The contrast between humanity and god rests across the thin line of divinity. God, the gods, or simply the creator god, use their “divine” will to create life. Humans, in their own right, use their own power to parent life. Both invoke the same sense of authority, but only one holds the gift of creation from truly nothing.
Victor Frankenstein, of Mary Shelley’s Frankenstein or the Modern Prometheus, steps across the boundary between humanity and god and, while Frankenstein’s act of creation is grand, Shelley purposefully designed Frankenstein’s experiment as a crude mockery of godly creation to illustrate the fall of umanity as caused by the Enlightenment movement. By simply titling her novel The Modern Prometheus’, Shelley is not only naming the inspiration for her work, but is also encouraging her readers to dig deeper into the context of her novel. Victor Frankenstein, the Modern Prometheus, was born of a wonderful family.
He is given free reign to explore whatever his heart desires. His ambition led him down the path of attempting the impossible: creating life out of nothing. Upon his success, Frankenstein, horrified with his creation, abandoned his work and fled. The neglect of Frankenstein’s monster leads o the eventual downfall of Frankenstein himself. While Shelley’s tale does resemble Promethean myth, it completely lacks the martyrdom of Prometheus. Promethean myth, at its heart, is a creation story. After the fall of the Titans, Zeus, the King of the gods, tasked Prometheus and his brother with creating the creatures that would fill the world.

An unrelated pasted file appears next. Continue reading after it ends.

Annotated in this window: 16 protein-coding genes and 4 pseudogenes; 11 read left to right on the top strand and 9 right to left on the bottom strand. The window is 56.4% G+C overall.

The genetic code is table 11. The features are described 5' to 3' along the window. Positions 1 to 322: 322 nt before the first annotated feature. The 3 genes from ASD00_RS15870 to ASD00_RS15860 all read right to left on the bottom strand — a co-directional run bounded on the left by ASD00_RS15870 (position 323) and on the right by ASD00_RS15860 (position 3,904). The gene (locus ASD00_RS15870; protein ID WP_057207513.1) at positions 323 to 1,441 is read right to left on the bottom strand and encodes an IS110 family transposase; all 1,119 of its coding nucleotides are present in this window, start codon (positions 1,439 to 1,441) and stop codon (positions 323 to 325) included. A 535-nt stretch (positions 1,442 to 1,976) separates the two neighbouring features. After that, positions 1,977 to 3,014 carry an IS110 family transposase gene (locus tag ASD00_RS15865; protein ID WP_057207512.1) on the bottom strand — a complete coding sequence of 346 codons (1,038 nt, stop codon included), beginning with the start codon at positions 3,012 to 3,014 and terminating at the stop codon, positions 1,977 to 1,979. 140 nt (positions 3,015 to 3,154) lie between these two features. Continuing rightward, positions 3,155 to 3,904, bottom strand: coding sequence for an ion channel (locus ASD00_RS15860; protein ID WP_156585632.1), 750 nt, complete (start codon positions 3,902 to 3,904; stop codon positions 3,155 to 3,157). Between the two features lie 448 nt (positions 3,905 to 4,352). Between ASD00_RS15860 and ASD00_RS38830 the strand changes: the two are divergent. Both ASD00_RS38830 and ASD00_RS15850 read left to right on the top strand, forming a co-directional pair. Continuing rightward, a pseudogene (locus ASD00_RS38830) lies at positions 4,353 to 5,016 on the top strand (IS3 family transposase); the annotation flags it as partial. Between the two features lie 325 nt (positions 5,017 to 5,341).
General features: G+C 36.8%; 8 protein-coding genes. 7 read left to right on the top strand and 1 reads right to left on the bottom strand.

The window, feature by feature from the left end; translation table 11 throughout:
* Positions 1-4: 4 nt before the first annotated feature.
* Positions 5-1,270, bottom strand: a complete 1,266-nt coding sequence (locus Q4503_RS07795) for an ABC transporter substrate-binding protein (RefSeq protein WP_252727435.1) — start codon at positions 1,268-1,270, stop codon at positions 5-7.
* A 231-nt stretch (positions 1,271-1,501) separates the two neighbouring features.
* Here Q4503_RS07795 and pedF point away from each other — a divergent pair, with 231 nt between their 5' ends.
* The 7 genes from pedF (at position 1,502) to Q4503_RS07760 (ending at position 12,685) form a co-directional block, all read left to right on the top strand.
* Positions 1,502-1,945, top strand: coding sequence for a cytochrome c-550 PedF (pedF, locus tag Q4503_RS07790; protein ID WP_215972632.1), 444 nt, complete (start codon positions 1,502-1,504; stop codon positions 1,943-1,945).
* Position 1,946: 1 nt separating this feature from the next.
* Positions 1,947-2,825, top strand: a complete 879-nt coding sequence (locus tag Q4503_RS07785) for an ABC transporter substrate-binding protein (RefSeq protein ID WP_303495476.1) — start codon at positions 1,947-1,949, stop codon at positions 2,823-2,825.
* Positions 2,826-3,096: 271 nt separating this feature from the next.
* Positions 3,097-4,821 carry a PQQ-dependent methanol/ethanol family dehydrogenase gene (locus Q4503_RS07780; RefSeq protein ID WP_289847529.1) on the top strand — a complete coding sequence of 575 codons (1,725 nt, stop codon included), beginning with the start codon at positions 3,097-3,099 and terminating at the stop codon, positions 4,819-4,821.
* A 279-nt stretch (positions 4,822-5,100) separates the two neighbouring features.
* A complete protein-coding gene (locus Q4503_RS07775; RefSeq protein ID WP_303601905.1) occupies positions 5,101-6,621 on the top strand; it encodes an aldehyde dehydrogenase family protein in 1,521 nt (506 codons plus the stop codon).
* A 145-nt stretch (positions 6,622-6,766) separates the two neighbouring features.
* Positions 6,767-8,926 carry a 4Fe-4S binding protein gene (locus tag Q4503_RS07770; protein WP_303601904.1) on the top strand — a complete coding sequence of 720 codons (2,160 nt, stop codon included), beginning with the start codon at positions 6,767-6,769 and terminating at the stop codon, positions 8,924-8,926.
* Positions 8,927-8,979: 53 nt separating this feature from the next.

Prometheus created man from clay and was said to love mankind more than the gods themselves. When his creations failed to thrive in the world, Prometheus was determined to help them. “Out of love for men, Prometheus became their benefactor, stealing fire from Hephaestos and bestowed it on man” (Kurtz 4). By giving man fire, Prometheus gave them knowledge and enlightenment. He lit the spark that gave humankind a fighting chance and this angered Zeus. Zeus retaliated by chaining Prometheus to a rock and sending a vulture pick out his liver each day(Kurtz 4).
Both Prometheus and Frankenstein created life and suffered harsh ends, but this is where the similarities end. The most marked difference between Prometheus and Frankenstein is their compassion or lack thereof towards their creations. Frankenstein despised his creation and even feared the creature. “Abhorred monster! iend that thou art! the tortures of hell are too mild a vengeance for thy crimes” (Shelley 72). Prometheus, however, sought to protect and defend his creation regardless of the consequences. His actions are a compassionate response not affected by a belief of what his creations feel they are due (Hustis 851).